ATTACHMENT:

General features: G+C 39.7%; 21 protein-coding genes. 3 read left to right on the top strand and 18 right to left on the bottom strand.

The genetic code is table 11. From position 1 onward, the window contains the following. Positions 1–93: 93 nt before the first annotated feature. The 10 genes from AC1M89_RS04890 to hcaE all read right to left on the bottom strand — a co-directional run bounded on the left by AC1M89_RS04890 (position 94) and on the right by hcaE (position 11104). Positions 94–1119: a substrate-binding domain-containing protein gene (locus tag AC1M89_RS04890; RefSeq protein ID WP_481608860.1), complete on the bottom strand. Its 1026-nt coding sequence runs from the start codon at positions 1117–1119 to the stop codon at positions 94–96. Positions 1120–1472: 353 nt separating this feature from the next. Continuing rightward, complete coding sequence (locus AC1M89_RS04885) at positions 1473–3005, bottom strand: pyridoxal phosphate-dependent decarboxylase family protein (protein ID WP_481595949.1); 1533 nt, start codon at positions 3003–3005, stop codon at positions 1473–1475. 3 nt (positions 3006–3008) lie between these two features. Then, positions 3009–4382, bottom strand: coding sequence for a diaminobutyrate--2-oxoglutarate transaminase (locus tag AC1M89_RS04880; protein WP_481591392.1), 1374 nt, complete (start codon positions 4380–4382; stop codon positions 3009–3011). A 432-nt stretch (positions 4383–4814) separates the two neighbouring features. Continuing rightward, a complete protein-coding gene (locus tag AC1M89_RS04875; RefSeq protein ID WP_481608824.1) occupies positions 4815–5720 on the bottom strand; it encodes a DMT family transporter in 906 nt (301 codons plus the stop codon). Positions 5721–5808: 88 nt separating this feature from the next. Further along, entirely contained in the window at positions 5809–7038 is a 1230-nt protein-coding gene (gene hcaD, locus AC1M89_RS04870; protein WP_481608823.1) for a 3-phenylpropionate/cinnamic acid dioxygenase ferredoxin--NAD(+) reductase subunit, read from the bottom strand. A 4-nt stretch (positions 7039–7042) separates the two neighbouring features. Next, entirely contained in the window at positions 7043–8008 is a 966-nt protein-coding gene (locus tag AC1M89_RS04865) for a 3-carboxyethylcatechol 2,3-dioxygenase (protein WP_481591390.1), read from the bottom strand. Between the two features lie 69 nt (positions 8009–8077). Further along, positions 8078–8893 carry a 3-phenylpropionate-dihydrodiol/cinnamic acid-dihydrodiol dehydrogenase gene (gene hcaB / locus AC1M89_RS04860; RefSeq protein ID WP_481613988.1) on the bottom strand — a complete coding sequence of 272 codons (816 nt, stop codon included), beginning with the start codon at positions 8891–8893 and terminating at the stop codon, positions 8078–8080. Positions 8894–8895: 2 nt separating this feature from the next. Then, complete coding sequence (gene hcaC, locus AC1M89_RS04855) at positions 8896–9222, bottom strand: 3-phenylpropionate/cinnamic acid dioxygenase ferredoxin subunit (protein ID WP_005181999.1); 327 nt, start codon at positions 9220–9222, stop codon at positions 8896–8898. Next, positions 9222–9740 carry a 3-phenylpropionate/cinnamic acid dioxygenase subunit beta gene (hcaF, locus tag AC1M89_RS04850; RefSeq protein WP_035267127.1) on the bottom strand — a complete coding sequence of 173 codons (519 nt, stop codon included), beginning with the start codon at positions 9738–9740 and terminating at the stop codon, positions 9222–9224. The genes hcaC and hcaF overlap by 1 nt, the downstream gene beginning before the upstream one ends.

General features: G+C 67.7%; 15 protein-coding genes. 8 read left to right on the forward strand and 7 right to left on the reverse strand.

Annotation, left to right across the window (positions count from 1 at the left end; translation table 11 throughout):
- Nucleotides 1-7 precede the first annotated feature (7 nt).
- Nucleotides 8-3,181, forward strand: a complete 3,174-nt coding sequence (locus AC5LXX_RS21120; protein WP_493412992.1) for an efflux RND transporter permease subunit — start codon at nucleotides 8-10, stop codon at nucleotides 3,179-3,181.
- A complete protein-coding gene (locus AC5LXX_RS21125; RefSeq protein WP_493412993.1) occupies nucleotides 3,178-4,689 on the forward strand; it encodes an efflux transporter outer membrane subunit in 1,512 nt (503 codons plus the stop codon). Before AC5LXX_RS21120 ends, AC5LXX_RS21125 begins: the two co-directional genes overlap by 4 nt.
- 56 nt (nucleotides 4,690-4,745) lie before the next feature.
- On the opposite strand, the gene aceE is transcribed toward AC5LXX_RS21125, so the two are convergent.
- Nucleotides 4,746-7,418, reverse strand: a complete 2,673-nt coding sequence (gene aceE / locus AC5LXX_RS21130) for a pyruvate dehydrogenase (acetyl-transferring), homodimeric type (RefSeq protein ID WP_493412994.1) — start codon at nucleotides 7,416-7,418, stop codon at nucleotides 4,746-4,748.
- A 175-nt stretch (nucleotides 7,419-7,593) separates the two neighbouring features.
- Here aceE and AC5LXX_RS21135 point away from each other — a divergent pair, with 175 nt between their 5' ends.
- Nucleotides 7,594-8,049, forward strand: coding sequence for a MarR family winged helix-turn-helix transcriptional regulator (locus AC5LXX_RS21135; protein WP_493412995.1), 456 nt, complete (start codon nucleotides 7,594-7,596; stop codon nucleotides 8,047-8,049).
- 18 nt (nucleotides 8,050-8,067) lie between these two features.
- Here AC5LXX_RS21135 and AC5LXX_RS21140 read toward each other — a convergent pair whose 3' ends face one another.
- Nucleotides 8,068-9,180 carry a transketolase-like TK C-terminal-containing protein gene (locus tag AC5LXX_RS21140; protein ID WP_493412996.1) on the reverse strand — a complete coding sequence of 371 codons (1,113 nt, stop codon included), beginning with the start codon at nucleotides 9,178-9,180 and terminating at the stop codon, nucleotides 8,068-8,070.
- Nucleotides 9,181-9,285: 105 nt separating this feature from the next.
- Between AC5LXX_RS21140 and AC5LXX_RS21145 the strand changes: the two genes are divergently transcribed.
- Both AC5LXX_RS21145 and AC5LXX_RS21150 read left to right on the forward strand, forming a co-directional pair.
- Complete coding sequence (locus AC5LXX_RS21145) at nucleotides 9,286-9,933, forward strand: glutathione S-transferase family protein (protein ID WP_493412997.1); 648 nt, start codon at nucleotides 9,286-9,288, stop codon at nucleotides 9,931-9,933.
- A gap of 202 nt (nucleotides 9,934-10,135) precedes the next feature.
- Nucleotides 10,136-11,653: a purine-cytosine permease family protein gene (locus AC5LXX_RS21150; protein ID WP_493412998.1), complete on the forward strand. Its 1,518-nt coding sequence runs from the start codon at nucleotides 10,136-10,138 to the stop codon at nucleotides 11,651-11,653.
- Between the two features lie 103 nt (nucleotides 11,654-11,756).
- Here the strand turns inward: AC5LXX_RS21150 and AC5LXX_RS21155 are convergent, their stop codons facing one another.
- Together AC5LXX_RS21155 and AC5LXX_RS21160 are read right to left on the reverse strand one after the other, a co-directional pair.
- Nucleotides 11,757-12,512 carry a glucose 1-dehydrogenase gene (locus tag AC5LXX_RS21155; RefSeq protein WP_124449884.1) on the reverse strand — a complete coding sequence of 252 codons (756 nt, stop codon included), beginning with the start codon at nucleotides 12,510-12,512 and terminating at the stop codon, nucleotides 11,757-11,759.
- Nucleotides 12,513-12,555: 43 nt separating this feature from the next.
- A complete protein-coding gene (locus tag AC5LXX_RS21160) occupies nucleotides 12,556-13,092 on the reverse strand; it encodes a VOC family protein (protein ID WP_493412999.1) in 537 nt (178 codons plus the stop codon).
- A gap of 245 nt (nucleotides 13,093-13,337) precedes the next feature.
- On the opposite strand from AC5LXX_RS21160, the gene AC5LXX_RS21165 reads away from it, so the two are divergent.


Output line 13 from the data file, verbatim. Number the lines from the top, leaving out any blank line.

- Nucleotides 7,594-8,049, forward strand: coding sequence for a MarR family winged helix-turn-helix transcriptional regulator (locus AC5LXX_RS21135; protein WP_493412995.1), 456 nt, complete (start codon nucleotides 7,594-7,596; stop codon nucleotides 8,047-8,049).